Think about it. They are smart.
- Side with the guest 90% of the time with disputes = keeps them coming back
- Build a hyperfast website for mobile early in the game = keeps them coming back
- Show personality and create a connection by displaying the host information = keeps them coming back
However, the public IS catching on!
Lower rates if you book direct? Yep! Hence we have seen a huge influx of property names as landing pages on our websites over the last 4 or 5 years. People are Googleing the names of the properties!
Professional Property Managers take better care of you. There are many horror stories out there about lack of care with hosts and Airbnb is taking the blame.
Hosts & Properties Aren’t Vetted as they Should Be, leading to bad guest experiences and properties, forcing renters to avoid Airbnb and even vacation rentals due to a lack of trust in the whole concept. (Which, is one of the main reasons for startups like The 100 Collection for curated and trusted vacation rentals. Good, amazing rentals do exist!)
Even with that being said, Airbnb isn’t slowing down, showing continued growth every year.
What’s Next Then? Take Control
We have so much great software out there that helps with prediction or scraping data for occupancy trends and rate adjustments. The only problem with those softwares is they don’t have ALL the data for EVERY company out there, especially Airbnb, which is where most of the independent hosts do their business (many of which don’t even know what a PMS is if you check out the facebook group posts). This is why we need to reflect on the past to predict the future (wow, I sound like my high school history teacher there), and remember the trends, not just what an algorithm predicts. Computers are only as good as the programmers who create them.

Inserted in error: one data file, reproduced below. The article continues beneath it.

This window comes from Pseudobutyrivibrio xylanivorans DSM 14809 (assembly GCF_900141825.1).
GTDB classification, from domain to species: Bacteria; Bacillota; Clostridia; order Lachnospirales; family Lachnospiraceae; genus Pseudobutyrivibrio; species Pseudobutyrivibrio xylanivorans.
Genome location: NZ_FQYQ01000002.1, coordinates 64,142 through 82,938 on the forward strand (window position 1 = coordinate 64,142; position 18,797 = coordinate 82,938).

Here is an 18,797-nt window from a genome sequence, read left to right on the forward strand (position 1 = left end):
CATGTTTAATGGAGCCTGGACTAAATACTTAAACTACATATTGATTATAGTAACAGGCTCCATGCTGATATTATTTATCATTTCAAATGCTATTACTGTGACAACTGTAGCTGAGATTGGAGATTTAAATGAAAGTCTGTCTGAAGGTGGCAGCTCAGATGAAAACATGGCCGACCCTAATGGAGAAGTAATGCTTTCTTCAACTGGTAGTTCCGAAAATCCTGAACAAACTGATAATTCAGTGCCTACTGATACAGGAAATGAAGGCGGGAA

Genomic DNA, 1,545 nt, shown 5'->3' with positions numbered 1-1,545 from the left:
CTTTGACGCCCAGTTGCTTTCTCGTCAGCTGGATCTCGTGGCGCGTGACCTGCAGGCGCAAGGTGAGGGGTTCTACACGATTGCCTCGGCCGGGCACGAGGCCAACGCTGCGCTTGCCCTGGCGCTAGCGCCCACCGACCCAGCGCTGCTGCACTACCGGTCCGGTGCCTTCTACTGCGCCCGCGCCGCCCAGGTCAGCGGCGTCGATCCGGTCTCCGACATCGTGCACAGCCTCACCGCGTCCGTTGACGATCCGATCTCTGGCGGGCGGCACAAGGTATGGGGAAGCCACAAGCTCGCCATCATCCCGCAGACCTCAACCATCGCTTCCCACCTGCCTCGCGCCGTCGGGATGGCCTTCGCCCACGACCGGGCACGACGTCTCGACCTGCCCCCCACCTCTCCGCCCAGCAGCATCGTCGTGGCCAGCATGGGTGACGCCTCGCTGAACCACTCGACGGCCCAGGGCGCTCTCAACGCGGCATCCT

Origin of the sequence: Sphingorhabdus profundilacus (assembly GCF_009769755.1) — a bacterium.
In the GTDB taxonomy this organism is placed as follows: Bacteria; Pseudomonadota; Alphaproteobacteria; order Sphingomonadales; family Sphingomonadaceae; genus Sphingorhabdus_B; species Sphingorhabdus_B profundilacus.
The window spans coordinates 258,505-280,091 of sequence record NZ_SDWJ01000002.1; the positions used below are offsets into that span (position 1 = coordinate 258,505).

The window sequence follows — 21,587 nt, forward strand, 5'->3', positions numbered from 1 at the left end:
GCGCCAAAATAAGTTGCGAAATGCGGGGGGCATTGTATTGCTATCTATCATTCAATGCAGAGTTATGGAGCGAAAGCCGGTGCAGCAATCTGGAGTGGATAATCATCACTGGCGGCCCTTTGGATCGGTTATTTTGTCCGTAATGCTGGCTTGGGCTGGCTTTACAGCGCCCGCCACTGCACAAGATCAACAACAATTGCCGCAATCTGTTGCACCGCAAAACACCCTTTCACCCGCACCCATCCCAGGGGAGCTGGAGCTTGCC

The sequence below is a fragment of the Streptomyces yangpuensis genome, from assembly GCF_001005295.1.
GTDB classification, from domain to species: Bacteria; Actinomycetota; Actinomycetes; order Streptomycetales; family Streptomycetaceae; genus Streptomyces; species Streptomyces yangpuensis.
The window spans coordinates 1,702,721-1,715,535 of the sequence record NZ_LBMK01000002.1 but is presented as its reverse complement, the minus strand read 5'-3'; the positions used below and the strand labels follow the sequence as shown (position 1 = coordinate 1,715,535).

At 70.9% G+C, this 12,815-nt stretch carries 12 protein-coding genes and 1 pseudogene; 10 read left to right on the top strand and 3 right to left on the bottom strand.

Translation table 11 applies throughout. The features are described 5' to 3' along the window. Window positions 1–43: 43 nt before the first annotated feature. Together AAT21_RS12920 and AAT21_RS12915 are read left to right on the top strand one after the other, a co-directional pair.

We probably won’t have any huge disruptors this year. Knock on wood. However, there is always one thing for certain:
People need and take vacations every single year. The demand will always be there. It waxes and wanes, sure, but it will always be there. How the average person gets from point a to point b is up to you though, the property manager. If you are a host wanting to diversify, don’t put your eggs in a single basket.